GAITHERSBURG, Md.—CT took center stage at yesterday’s morning session when the FDA began its two-day public meeting to hear responses about what manufacturers of medical imaging devices could do to help reduce unnecessary patient exposure to ionizing radiation.
More than 20 regulators, providers and manufacturers had less than 10 minutes to say how equipment features could be improved. The recommendations ranged from visual or audio displays and information transmittal paths that record, report and disseminate exam data to dose setting mechanisms; requirements on how to make information useable and available in the EMRs; or a national dose registry that could be feasible on a widespread, consistent and uniform basis.
The consensus among the presenters was that tweaking one thing seemed to undermine another.
Discussion also arose about the interplay, timing and coordination of certain changes, and questions about who would be impacted most heavily became complicated. One CT manufacturer noted that “the problem is educating the operators, not the machines.”
However, most presenters and panelists repeatedly expressed their full support for the FDA’s initiative to give patients the right exam, at the right time and with the right dose.
But what is right? FDA/CDRH’s Sean M. Boyd contended that a national consolidation of information is appropriate, but it is "not clearly decided who should maintain it. Also, getting facilities that use such data to improve internal processes is outside FDA’s regulatory scope.” As a result, figuring out who is accountable for new stipulations remains a work in progress as well.
A stark reminder that one size may not fit all—beyond even the necessity to consider pediatric and adult CT concerns uniquely—meant that the scope of relevant topics included but was not limited to the feasibility of how manufacturers could possibly retrofit old scanners, adjust current scanners or anticipate future CT platform standards. Another manufacturer pointed out the necessity to look at the rich history of medical device development to anticipate options would be limited, but said it would evaluate options even though at this point “[it] would be like trying to incorporate auto pilot into the Red Baron’s biplane.”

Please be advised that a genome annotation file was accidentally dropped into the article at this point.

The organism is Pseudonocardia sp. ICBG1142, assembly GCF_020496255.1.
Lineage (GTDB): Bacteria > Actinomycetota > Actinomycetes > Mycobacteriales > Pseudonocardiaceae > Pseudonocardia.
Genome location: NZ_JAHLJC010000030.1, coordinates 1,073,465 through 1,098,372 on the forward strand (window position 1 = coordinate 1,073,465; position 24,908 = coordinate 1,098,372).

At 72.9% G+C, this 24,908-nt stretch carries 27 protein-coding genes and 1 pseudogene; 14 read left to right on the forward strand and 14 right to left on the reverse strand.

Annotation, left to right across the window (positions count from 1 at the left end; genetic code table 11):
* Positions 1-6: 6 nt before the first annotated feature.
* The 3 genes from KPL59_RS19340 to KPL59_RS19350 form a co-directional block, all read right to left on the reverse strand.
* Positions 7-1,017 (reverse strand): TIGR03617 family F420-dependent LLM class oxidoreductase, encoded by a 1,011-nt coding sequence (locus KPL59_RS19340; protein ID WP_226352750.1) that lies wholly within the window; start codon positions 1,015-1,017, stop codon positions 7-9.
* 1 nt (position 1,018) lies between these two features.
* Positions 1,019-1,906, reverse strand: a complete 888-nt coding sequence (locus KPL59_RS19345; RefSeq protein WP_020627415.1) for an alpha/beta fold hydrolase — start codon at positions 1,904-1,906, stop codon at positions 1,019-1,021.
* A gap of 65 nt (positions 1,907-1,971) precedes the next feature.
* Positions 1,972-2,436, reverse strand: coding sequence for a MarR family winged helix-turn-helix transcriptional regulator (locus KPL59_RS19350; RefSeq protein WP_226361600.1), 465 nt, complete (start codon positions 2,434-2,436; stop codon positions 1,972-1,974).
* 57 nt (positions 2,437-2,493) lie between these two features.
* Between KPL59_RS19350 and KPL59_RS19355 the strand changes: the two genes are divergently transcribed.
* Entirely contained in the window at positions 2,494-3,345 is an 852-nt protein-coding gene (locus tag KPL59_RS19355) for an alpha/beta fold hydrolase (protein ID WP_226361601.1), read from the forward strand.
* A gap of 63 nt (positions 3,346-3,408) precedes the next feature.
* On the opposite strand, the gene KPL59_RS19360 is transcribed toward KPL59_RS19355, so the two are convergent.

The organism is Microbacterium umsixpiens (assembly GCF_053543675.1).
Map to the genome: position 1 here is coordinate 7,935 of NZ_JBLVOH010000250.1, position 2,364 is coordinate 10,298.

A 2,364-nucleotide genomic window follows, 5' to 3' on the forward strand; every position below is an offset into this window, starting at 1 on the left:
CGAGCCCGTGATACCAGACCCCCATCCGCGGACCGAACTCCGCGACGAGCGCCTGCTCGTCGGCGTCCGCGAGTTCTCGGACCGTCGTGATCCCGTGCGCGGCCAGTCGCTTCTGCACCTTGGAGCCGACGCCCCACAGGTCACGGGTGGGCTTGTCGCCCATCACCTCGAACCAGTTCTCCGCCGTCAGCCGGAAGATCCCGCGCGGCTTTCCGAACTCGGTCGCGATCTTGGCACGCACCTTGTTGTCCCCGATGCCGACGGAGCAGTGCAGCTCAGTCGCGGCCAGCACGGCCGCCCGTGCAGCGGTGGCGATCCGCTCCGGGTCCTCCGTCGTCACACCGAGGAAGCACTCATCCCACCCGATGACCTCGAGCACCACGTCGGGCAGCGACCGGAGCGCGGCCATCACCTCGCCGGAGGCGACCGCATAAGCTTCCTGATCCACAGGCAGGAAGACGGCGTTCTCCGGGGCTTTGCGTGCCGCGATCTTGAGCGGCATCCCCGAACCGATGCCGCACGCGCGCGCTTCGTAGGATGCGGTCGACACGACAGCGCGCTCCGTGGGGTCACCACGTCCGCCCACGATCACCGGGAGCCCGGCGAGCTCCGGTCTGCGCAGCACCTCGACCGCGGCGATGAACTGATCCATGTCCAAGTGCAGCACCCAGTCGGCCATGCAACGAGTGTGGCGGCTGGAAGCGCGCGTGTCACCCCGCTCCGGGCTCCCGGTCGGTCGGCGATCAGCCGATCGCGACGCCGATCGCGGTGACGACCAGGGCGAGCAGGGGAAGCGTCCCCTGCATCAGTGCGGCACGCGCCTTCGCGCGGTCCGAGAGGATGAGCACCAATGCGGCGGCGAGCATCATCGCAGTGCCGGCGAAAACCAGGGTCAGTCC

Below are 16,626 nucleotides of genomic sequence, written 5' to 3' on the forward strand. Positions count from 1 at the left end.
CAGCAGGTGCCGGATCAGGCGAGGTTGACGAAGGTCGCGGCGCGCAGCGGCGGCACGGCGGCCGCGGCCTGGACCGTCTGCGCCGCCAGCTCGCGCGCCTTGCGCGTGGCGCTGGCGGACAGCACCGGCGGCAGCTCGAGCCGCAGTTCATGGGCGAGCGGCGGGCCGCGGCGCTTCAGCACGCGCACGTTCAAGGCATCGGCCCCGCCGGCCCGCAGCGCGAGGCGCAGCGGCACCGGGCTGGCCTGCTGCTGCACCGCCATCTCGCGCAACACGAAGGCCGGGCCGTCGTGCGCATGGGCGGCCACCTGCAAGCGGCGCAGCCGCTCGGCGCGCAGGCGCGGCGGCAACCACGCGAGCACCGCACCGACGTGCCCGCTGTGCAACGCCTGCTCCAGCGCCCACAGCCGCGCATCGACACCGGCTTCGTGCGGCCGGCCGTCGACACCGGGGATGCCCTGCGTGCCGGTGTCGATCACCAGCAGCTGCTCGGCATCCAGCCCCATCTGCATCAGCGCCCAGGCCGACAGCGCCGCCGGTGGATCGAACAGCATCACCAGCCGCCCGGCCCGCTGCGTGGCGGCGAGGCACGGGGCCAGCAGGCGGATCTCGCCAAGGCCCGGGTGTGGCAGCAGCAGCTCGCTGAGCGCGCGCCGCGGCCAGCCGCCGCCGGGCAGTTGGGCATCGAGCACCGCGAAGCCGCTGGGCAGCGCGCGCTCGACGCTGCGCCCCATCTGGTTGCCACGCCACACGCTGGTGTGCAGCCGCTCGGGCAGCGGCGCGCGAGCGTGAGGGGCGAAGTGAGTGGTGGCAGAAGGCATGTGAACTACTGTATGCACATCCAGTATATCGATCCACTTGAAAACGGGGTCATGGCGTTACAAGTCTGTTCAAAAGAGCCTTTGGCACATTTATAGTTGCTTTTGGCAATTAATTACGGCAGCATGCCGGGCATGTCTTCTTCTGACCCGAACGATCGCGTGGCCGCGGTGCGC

And if CT embraces progress as evidenced by its expanded use to a full spectrum of diagnosis, management, treatment, guidance, planning and monitoring diseases, it is precisely this bang for the buck that may invite a complicated and imperfect relationship between devices and patients. Carolyn Cidis Meltzer, MD, of Emory University School of Medicine in Atlanta, and the Coalition for Imaging and Bioengineering, noted the discordant reality between the risk/benefit ratio, noting that “risk associated with this imaging and ionizing radiation is why we are here.”
Moving forward, Donald L. Miller, MD, from the National Council on Radiation Protection and Measurements, explained: “We’re going to keep working on it as we dedicate our lives to radiation safety. We will just keep working at it.” Miller reiterated that the FDA is not necessarily the answer to this problem, and it’s up to other governmental agencies as well.
The FDA’s notice in the Federal Register that requested comments for this public meeting are due by April 15.